Anthony Paul De Ritis is Professor and Chair of the Music Department at Northeastern University in Boston. His music has been called “groundbreaking,” “ultra-exotic,” and “really cool,” and has received performances nationally and internationally, including at the Weill Recital Hall at Carnegie Hall, Avery Fisher Hall at Lincoln Center, Harvard’s Sanders Theatre, Yale’s Woolsey Hall, Taipei’s Zhong Shan Hall, Beijing’s Yugong Yishan, Seoul’s KT Art Hall, and UNESCO headquarters in Paris. De Ritis’s Devolution, a Concerto for DJ and Symphony Orchestra, features Paul D. Miller aka DJ Spooky That Subliminal Kid as soloist. Performances include the Oakland East Bay Symphony, the New Haven Symphony, the Alabama Symphony, and the Boston Modern Orchestra Project. He also works frequently with Chinese traditional instruments, in particular, the Chinese pipa. Numerous performances by pipa virtuosi Min Xiao-Fen and Wu Man led to his Fulbright Fellowship at the Central Conservatory of Music in Beijing, China, during Fall 2011.
De Ritis completed his Ph.D. in Music Composition at the University of California, Berkeley, where he studied with Richard Felciano and Jorge Liderman, and worked with David Wessel at Berkeley’s Center for New Music and Audio Technologies (CNMAT) (1992–1997). He received his M.M. in Electronic Music Composition from Ohio University under Mark Phillips (1990–1992) and his B.A. in Music with a concentration in Business Administration from Bucknell University, studying composition under William Duckworth, Jackson Hill, and Kyle Gann, and philosophy with Richard Fleming (1986-1990). De Ritis spent two summers at the American Conservatory in Fontainebleau, France, taking classes with Philippe Manoury, Tristan Murail and Gilbert Amy (1991, 1992); earned screen credits while studying composi- tion at the University of Southern California (1990); and studied film music, recording technology and music business at New York University (1989). De Ritis also holds a Master’s in Business Administration with an emphasis in high tech from Northeastern University, and in 2006 was named the Alumnus of the Year for the College of Fine Arts at Ohio University.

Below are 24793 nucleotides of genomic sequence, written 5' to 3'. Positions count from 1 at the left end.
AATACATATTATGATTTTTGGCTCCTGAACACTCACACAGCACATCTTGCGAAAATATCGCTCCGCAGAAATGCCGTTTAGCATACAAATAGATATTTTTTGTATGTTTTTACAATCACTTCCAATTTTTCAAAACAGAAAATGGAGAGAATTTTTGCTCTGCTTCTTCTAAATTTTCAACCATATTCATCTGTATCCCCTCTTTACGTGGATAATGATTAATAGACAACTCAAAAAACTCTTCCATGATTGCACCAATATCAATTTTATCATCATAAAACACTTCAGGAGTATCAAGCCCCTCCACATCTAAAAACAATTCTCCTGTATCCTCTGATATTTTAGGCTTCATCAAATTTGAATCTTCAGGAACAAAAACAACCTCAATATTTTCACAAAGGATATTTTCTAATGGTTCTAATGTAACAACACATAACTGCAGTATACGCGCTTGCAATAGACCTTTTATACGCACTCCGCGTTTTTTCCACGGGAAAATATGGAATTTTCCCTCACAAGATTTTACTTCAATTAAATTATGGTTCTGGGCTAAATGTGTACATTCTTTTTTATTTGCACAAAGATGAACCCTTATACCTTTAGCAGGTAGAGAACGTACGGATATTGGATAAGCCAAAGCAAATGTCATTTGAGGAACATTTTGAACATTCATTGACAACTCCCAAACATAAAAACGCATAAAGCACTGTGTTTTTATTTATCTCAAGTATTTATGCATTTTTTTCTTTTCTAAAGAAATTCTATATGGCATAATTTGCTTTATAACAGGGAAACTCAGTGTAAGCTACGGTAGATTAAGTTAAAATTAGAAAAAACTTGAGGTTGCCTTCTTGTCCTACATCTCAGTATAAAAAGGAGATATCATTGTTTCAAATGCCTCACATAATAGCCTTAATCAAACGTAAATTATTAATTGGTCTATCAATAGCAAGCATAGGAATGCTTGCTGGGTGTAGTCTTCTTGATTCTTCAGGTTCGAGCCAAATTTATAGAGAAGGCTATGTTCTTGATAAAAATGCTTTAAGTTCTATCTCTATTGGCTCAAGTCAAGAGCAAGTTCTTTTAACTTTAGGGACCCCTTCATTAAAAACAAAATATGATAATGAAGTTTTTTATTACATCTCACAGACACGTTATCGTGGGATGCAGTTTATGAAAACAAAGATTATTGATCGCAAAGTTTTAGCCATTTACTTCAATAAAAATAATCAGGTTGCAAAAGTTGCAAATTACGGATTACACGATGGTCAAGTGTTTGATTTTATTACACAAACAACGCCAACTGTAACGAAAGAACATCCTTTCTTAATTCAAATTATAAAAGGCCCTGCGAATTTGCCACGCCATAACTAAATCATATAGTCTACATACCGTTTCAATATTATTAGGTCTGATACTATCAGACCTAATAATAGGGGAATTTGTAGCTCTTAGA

As a graduate student De Ritis contracted and managed 112 musicians for the American premiere of John Cage’s Ocean 1-95 with the Merce Cunningham Dance Company, and scored the music for the Macintosh computer game, Step On It, which won the 1997 MacWorld Arcade Game of the Year. He was the founder and lead developer of the Online Conservatory (2002–2007), a collaboration between the Boston Symphony Orchestra and Northeastern University, which was featured in the New York Times, the Chronicle for Higher Education, Newsweek, Symphony magazine and the Boston Globe. www.deritis.com
About the Soloist